Sacha September 12, 2011 at 1:22 pm

Susan: WOW! I was a little skeptical when I saw this recipe because I didn’t think a raw eggplant dish could work. Being a newbie to raw food and an eggplant addict, I had to try it… and boy was I wrong! IT WAS DELICIOUS!
well done! :)


Marian @ marianwrites September 21, 2011 at 7:27 pm

This was delicious! I added some raw spinach for a fun color and I really enjoyed it! Thanks for the great recipe.


Valerie October 6, 2011 at 9:27 pm

I LOVE eggplant, and this recipe! I can share with you that it is part of the deadly nightshade family. I personally can only eat this 2-3 times a year as the inflammatory response my body gets from it is quite uncomfortable. It really stinks, but what is one-two days of discomfort in exchange for deliciousness?


Mary February 7, 2012 at 1:37 pm

I tried this with the Tahini and I found I could still taste a really bitter eggplant flavour. I froze the eggplant overnight and let it completely thaw, but I think this batch is destined for the compost :( I generally love Baba Ghanoush, but other than that am not generally fond of eggplant, so it is probably just me and not the recipe which seems to have rave reviews from many others. If anyone has any other suggestions on how to remove that bitter eggplant taste without cooking, I’d certainly try the recipe again.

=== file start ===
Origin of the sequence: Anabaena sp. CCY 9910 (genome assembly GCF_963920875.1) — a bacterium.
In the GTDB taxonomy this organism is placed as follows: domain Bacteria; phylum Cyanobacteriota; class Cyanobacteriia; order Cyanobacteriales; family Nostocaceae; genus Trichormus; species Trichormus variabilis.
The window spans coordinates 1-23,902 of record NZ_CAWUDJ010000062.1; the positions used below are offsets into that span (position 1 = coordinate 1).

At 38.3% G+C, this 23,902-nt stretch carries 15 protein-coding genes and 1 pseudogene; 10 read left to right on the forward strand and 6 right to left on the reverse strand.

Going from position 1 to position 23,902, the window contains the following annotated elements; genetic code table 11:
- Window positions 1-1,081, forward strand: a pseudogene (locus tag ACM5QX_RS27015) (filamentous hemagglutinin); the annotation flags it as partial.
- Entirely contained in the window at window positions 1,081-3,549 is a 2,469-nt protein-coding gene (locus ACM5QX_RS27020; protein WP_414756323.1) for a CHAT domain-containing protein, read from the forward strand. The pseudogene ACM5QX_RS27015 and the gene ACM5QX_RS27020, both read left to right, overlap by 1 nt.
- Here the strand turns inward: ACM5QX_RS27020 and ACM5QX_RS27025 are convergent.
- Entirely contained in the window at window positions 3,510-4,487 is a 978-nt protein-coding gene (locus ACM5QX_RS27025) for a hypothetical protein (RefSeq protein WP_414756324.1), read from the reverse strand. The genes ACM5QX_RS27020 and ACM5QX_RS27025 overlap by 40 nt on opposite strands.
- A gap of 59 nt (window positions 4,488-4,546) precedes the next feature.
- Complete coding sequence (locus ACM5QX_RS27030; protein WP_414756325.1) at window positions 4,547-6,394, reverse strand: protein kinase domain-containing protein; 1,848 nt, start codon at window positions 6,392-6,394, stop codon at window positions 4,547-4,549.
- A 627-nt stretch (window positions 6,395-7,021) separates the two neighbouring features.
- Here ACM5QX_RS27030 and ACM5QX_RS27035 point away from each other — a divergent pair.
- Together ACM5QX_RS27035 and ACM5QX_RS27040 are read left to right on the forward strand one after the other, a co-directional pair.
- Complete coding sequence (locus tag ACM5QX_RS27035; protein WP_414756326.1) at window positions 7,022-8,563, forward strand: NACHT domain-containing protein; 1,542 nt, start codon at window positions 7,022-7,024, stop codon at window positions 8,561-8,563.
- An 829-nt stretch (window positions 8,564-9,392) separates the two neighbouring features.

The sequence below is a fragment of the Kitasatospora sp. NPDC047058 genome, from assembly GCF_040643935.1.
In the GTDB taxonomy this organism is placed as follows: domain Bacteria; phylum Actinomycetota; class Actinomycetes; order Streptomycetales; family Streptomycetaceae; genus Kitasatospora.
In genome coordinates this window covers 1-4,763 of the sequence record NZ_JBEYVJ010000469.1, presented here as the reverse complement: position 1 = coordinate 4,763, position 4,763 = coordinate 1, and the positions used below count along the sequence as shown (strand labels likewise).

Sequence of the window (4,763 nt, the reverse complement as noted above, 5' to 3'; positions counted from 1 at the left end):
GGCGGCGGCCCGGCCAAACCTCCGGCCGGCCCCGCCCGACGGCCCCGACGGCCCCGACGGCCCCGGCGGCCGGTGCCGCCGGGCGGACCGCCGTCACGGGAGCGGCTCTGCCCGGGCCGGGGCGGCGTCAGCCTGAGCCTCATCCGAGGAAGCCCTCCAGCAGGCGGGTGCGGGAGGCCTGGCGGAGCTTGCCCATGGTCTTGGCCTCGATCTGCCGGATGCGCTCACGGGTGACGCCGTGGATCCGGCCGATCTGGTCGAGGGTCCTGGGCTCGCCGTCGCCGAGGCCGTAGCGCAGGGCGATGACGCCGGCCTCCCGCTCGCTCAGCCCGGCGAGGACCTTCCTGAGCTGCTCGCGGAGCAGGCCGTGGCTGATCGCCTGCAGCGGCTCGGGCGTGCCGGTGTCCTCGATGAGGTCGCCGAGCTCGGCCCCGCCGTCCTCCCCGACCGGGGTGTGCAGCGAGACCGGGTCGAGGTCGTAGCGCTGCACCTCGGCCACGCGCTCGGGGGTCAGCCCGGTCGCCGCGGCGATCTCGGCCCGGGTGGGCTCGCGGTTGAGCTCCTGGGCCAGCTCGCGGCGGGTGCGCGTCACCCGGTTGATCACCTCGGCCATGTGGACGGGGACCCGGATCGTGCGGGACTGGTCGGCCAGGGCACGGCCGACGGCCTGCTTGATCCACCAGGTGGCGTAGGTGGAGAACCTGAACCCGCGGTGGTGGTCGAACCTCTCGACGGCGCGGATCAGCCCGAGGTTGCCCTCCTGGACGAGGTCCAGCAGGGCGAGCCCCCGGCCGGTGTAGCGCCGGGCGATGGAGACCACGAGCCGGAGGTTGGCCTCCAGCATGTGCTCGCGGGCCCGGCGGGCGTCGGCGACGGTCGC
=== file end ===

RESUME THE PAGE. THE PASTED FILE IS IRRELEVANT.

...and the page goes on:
Susan February 7, 2012 at 1:58 pm

It needs more time in the freezer before you make it. Overnight isn’t enough.


Emanuella June 13, 2012 at 12:37 pm

If You add “tahine” You obtain the real arab (Syrian and Lebanon especially) babagannuj….I simply love it!!!


Natalie July 5, 2012 at 10:12 am

I froze the eggplant for 2.5 days and there was no trace of bitterness. Deliciouse recipe! Thank you for posting so many wonderful and easy to execute ideas.


Lynnsey October 15, 2012 at 12:48 pm


Super excited about this receipe!!! I love baba and didn’t even know this was an option. I’m about 40-50% raw now and attempting to incorporate more recipes into my diet.

As my schedule is demanding, I adjusted it to be fast. *Soaked eggplant in salted, warm water and massaged them to encourage bitter juices to flow out. *Heated cashews in microwave with water for 2 minute (not true raw but I’m a little worried about the yeast in raw cashews anyway.) *Added fresh ground pepper.